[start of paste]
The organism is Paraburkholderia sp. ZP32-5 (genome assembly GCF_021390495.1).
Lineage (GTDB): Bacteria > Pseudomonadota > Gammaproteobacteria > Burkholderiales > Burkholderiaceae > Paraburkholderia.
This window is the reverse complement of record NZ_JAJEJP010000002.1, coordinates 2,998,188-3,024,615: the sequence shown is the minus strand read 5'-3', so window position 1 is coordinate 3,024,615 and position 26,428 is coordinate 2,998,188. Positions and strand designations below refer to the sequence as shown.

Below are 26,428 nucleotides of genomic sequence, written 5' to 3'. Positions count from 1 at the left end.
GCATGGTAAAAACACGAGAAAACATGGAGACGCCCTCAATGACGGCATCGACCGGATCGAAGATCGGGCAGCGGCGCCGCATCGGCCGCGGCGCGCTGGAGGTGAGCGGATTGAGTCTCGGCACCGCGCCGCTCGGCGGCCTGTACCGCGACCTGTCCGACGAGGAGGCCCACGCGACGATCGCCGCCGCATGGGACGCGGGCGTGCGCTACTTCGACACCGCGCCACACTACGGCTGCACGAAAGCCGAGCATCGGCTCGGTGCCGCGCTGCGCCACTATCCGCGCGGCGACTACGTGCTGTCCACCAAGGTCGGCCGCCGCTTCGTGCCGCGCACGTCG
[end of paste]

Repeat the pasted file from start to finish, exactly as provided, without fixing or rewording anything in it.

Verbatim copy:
The organism is Paraburkholderia sp. ZP32-5 (genome assembly GCF_021390495.1).
Lineage (GTDB): Bacteria > Pseudomonadota > Gammaproteobacteria > Burkholderiales > Burkholderiaceae > Paraburkholderia.
This window is the reverse complement of record NZ_JAJEJP010000002.1, coordinates 2,998,188-3,024,615: the sequence shown is the minus strand read 5'-3', so window position 1 is coordinate 3,024,615 and position 26,428 is coordinate 2,998,188. Positions and strand designations below refer to the sequence as shown.

Below are 26,428 nucleotides of genomic sequence, written 5' to 3'. Positions count from 1 at the left end.
GCATGGTAAAAACACGAGAAAACATGGAGACGCCCTCAATGACGGCATCGACCGGATCGAAGATCGGGCAGCGGCGCCGCATCGGCCGCGGCGCGCTGGAGGTGAGCGGATTGAGTCTCGGCACCGCGCCGCTCGGCGGCCTGTACCGCGACCTGTCCGACGAGGAGGCCCACGCGACGATCGCCGCCGCATGGGACGCGGGCGTGCGCTACTTCGACACCGCGCCACACTACGGCTGCACGAAAGCCGAGCATCGGCTCGGTGCCGCGCTGCGCCACTATCCGCGCGGCGACTACGTGCTGTCCACCAAGGTCGGCCGCCGCTTCGTGCCGCGCACGTCG